The 2022 mid-term election season officially kicked off on March 1, when Texas held its primary races for the upcoming election this November.
Among the noteworthy outcomes from the nation’s first primary races was the victory of self-avowed socialist Greg Casar, running on the Democratic Party’s ticket for the U.S. House of Representatives seat in Texas’ 35th Congressional District.
Casar, who is a member of the Austin City Council, absolutely crushed his nearest primary opponent, Texas state Rep. Eddie Rodriguez, by more than 40 points.
So, who is Greg Casar?
According to his campaign website, Casar is “an Austin City Council Member and movement organizer who has supported working families from San Antonio to Hays County to East Austin. The proud son of Mexican immigrants, Greg has passed policies to protect families from being separated, raised wages for thousands of workers, and has successfully fought to expand civil rights protections.”
More importantly, where does Casar stand on the issues that matter most to Texans?
Well, for starters, Casar is an advocate of Medicare for All, the single-payer health care system that would put all Texans (and Americans for that matter) on government-run health care. Per his campaign website, Casar writes, “Health care is a human right and we must ensure every working family has access to the doctors and prescriptions they need to stay healthy—and there is no better solution than passing Medicare For All.”
Actually, there are several better solutions that would provide Texans with superior health care coverage than Medicare for All. However, most of these options would empower individual consumers while reducing the role of government in the health care field, something Casar is obviously opposed to.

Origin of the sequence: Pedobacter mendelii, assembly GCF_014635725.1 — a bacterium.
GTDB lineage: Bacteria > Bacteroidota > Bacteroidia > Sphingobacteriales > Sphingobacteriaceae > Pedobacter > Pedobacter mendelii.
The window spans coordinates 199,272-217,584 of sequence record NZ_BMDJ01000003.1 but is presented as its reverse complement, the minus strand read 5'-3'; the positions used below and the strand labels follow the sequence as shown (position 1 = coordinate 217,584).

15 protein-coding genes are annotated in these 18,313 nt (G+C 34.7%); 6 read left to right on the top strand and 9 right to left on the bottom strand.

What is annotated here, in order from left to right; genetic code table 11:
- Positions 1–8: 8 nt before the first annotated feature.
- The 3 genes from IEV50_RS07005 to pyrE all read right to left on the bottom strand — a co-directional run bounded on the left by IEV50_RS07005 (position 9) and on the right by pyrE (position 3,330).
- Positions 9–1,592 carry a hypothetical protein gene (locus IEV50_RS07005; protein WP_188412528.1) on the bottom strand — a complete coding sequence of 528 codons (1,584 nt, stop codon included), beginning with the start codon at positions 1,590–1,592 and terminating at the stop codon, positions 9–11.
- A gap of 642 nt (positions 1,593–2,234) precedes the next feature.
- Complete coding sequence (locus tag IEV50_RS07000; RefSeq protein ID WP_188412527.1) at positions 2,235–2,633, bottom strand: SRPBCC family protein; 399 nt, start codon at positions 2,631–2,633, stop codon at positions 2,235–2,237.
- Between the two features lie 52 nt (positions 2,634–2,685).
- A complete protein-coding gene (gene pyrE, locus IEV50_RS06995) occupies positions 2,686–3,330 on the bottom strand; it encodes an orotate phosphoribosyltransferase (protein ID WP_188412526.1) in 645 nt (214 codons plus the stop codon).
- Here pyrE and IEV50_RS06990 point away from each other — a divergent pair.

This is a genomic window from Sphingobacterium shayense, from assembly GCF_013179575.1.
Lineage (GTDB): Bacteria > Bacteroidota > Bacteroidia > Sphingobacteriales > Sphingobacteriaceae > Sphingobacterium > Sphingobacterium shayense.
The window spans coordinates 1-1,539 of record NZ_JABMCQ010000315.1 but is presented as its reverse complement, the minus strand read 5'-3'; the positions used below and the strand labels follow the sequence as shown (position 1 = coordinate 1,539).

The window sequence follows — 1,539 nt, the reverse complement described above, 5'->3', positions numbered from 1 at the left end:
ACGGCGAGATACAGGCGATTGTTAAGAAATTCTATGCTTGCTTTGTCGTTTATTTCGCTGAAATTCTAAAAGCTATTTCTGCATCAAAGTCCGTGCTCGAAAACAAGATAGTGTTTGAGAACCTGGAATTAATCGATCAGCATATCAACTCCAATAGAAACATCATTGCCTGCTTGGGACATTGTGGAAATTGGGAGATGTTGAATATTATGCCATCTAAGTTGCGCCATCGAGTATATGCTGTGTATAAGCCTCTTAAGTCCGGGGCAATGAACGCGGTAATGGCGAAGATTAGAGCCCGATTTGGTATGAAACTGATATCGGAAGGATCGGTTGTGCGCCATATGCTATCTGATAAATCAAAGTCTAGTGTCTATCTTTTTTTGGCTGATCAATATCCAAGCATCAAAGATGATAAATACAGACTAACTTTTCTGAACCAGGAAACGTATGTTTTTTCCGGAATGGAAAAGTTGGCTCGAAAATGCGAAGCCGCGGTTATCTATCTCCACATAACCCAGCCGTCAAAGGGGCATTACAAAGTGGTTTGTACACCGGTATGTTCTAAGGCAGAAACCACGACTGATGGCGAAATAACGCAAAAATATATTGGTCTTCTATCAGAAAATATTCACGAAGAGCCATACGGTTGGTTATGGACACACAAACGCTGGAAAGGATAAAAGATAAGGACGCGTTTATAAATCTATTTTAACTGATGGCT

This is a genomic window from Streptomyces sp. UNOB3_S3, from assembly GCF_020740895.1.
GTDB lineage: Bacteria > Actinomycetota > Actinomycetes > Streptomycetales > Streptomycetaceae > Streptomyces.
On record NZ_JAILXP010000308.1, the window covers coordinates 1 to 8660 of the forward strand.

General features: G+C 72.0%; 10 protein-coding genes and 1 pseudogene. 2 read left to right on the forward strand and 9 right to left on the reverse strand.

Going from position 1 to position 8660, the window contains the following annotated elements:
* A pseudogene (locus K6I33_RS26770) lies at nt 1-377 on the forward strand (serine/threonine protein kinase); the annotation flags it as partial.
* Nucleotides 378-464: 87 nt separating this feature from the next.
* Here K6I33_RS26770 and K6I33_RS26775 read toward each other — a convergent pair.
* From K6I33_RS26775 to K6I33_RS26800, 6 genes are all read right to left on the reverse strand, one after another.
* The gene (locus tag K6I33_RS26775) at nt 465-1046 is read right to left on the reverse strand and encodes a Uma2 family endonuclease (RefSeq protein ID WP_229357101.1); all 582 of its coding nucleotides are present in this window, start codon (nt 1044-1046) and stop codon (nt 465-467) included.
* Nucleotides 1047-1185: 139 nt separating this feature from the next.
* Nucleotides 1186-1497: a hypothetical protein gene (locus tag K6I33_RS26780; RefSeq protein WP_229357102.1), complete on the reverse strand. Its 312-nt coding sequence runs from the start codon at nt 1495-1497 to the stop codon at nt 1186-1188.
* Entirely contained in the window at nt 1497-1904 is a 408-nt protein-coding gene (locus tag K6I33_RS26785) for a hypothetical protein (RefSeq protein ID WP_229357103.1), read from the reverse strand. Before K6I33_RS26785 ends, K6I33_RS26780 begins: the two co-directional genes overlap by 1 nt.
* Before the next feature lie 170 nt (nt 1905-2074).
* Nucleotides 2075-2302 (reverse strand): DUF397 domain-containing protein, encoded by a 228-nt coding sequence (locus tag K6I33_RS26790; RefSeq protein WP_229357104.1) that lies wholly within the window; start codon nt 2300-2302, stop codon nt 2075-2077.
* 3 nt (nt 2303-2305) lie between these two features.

Like all good socialists, Casar is also a strong supporter of government make-work programs and government-provided housing. In his own words, “Working Texans deserve a champion in Congress who will fight for a $15 minimum wage with benefits, a strong labor movement, and a jobs guarantee.” He also believes “affordable housing is a human right” because, “Everyone deserves a safe, affordable, sustainable home,” courtesy of Uncle Sam.
But, Casar really displays his socialist bona fides when it comes to his environmental agenda, which, of course, is predicated on passing the Green New Deal. As Casar explains, “Our planet is burning, flooding, and freezing all at the same time. Fighting the climate crisis must be a top priority for every country in the world. We can create good paying-union jobs while we become the global leader in renewable energy. … The federal government is best positioned to make the kinds of large investments we need. A Green New Deal is our path to addressing the climate crisis, affordable housing, public transit, and good-paying jobs.”
At this point, you might be wondering how Casar thinks we could afford his exorbitant socialist policy program. After all, the U.S. national debt is $30 trillion and counting. Yet, fear not, Casar knows exactly how we will pay for the boatload of spending he would like us to embark upon: “make sure corporations pay their fair share so that we can fund health care, child care, schools, and good jobs for Texans.”
Never mind that corporations already pay their “fair share” in general. Or that even if we taxed corporations at insanely high rates, it still would not produce nearly enough revenue to cover Casar’s socialist spending binge. Or that hiking taxes on corporations would hit consumers with higher prices for goods and services.
Greg Casar, like almost every out-of-touch socialist before him, cannot be burdened with these “details.” Because if he were to get in the nitty gritty of his big government proposals, he would instantly see they are unaffordable, counterproductive, and unpopular with the vast majority of freedom-loving Texans.
PHOTO: Port Arthur, Texas. Photo by David Wilson. Attribution 2.0 Generic (CC BY 2.0).
Chris Talgo ([email protected]) is an editor and research fellow at The Heartland Institute and a researcher and editor at StoppingSocialism.com.